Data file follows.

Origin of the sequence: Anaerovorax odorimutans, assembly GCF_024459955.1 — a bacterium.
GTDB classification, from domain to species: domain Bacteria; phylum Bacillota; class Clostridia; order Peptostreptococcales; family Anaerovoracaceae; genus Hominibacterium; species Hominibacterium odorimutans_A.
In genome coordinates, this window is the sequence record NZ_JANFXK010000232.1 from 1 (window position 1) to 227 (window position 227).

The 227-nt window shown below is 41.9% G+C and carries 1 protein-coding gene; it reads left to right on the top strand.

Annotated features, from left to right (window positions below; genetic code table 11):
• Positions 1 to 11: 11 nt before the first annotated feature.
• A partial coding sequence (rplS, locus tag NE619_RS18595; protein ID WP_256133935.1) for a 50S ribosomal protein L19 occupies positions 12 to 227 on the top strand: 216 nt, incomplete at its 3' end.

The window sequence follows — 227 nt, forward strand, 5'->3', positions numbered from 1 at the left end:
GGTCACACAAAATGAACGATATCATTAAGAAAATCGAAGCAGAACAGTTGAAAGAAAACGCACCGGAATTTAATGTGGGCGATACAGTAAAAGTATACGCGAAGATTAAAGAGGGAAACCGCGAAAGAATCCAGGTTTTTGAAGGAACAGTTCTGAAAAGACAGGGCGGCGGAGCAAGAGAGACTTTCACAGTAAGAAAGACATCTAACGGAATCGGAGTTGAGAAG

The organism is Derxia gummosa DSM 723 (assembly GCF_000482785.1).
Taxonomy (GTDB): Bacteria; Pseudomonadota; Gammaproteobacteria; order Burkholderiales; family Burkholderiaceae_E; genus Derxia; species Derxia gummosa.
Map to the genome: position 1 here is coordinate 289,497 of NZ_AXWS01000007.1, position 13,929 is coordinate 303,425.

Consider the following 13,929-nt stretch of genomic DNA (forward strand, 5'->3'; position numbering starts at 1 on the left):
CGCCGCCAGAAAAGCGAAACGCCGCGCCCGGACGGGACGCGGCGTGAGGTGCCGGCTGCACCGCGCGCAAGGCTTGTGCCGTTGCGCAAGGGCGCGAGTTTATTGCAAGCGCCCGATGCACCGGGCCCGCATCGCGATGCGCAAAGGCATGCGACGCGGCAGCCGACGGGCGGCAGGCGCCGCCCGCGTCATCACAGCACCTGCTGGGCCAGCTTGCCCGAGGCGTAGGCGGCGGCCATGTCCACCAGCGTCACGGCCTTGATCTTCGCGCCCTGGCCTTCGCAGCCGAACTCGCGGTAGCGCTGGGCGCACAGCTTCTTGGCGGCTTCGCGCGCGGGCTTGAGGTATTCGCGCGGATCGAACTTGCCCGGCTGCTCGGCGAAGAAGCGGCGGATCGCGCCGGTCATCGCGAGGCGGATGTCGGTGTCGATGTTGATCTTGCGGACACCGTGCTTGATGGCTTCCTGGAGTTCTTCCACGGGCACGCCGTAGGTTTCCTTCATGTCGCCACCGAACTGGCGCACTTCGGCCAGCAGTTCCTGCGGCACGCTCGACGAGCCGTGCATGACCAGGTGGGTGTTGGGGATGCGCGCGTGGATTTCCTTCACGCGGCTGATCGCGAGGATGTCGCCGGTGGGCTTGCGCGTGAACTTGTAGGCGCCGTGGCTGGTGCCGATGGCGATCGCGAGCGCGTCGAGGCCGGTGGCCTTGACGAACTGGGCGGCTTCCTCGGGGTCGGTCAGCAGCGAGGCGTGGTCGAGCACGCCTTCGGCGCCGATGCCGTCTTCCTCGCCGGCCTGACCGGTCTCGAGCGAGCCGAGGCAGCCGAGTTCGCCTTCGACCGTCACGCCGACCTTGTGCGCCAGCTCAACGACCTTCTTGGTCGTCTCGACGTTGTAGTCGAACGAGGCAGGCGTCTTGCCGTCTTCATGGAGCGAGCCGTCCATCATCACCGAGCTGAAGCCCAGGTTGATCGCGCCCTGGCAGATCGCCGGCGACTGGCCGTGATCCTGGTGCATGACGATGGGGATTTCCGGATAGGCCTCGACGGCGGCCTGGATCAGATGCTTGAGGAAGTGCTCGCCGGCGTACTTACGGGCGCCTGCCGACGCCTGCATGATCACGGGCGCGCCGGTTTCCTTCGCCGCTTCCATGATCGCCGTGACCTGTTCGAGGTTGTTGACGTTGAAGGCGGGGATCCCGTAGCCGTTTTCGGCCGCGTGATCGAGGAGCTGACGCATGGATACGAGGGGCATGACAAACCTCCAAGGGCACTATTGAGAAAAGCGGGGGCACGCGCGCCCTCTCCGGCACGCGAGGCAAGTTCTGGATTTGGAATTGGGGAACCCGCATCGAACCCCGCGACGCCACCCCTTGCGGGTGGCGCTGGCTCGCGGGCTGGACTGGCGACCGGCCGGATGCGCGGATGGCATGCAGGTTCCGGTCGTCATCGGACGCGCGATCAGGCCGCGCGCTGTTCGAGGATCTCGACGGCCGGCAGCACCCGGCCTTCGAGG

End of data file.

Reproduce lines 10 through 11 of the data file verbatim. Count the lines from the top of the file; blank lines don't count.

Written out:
The organism is Derxia gummosa DSM 723 (assembly GCF_000482785.1).
Taxonomy (GTDB): Bacteria; Pseudomonadota; Gammaproteobacteria; order Burkholderiales; family Burkholderiaceae_E; genus Derxia; species Derxia gummosa.